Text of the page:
Colombia Table of Contents
In the 1980s, the military education system continued to play a critical role in the formation of a professional officer corps. With the exception of officers trained in medicine or law, all commissioned officers were graduates of one of the three service academies. The Military Cadet School, the army's service academy, represented the backbone of the military's professional education system. The school's rigorous training program ranged from three to five years, depending upon the entrant's prior level of education. Reportedly, coursework in military science was emphasized during a cadet's final year of study. Beginning in the 1960s, increased emphasis was placed on courses dealing with national security and international relations. Fields of specialization included economics, engineering, and international law and diplomatic studies.
The navy's service academy, known simply as the Naval Academy, was established in 1938 in Cartagena. It offered a four-year course for youth who planned a career in either the navy, the marine corps, or the merchant marine. Navy cadets spent nearly a year at sea on the navy's sail training ship. The Air Force Cadet School, located in Cali and opened in 1933, placed primary emphasis on the cadets' technical training.
The requirements for admission to the service academies included being a Colombian male by birth, having a minimum of two years' secondary school education, being between eighteen and twenty years of age, and being unmarried. In addition to the physical examination that candidates were required to pass before admission, comprehensive examinations were given in history, geography, mathematics, and Spanish. Performance on these examinations helped determine the candidate's placement in the program.
Postacademy professional training--coordinated by the command of the BIM--was provided at a number of schools. In the 1980s, the completion of a number of the schools' programs had become a requirement for a successful military career. The Lancers School (Escuela de Lanceros), created during the 1950s, provided specialized training in counterinsurgency strategy and tactics. Completion of a one-year course at the school reportedly was required of all army personnel before promotion to first lieutenant. Each of the branches of the army--infantry, cavalry, artillery, engineering, and combat support services--operated its own applications school, which offered a forty-week training program required for promotion to the rank of captain.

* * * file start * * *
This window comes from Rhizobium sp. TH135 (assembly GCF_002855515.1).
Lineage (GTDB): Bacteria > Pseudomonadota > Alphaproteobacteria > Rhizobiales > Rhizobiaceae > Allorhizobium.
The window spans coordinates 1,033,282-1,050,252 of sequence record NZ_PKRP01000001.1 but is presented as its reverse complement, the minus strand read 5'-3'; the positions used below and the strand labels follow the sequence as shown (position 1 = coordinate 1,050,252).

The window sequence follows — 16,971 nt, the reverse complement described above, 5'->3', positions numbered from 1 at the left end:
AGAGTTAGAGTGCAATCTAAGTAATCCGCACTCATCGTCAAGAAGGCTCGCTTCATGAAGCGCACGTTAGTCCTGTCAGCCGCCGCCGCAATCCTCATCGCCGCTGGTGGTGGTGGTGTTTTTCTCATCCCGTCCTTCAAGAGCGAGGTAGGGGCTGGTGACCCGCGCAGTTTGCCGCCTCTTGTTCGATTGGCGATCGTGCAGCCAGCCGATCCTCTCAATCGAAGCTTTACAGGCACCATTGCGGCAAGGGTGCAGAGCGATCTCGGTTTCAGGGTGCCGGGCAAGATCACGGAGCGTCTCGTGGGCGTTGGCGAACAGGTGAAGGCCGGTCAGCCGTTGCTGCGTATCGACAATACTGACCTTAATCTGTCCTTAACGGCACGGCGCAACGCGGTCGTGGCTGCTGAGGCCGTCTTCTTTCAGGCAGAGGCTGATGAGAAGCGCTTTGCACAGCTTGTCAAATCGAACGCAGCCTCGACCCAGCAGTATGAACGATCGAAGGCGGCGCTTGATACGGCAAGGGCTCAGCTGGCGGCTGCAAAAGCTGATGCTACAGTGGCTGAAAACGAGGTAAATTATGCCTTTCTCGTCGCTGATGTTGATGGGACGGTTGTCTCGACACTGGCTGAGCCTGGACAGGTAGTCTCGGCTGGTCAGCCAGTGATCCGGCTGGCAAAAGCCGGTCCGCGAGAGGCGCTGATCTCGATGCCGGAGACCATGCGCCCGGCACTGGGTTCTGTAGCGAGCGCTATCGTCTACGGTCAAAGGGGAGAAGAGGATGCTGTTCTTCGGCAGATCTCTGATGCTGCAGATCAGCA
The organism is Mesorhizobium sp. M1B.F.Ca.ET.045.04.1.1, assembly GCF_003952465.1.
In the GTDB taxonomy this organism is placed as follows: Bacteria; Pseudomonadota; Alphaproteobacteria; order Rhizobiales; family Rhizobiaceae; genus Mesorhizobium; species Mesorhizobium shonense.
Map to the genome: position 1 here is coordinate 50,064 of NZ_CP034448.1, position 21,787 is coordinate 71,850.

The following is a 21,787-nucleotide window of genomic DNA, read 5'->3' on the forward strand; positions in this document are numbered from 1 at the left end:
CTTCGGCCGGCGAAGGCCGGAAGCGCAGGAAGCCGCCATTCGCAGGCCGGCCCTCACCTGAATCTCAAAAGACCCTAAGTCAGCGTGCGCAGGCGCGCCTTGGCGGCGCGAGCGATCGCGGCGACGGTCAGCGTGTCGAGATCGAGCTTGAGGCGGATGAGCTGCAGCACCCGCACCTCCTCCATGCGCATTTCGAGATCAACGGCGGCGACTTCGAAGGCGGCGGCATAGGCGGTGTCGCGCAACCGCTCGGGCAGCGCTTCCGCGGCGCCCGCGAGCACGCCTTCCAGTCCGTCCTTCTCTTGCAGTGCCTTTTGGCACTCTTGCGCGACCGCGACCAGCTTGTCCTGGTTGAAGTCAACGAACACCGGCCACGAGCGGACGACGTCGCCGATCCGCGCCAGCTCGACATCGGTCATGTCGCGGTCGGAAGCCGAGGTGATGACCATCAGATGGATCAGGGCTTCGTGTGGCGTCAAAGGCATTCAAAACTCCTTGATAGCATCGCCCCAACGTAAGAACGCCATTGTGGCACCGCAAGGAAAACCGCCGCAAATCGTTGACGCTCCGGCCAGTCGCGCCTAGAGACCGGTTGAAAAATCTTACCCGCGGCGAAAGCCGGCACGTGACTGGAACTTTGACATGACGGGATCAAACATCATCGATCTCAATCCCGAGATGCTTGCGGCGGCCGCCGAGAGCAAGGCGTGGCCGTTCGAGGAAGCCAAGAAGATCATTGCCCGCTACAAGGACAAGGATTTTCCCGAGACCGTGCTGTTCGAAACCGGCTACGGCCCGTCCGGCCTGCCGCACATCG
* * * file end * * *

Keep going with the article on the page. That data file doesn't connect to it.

Members of all three armed services were eligible to attend the Superior War College (Escuela Superior de Guerra). Completion of a one-year command and general staff course offered by the college was required for promotion to the rank of lieutenant colonel. Completion of an eleven-month course that emphasized the formulation of national security policy and analysis of national and international affairs was required for promotion to the rank of general or admiral. In addition, an eleven-month course taught at the college, known as the Higher Military Studies Course (Curso de Altos Estudios Militares), was required of all personnel--usually officers holding the rank of major or lieutenant commander--before they were eligible for general staff assignments. A select number of Colombian officers also received advanced training in special programs for foreign military personnel that were offered by the United States military's professional schools.
Military officers who had received advanced professional degrees but who had not completed the Superior War College's general staff course, had to complete the special four-month Military Information Course. Another special course offered by the Superior War College was the six-month National Defense Information Course. The course, attended mainly by representatives of Colombia's governmental agencies and other civilian organizations, was designed to provide basic information on the military's mission and organization as well as to familiarize civilian personnel with the military's perspectives on national policy.
Data as of December 1988
Colombia Table of Contents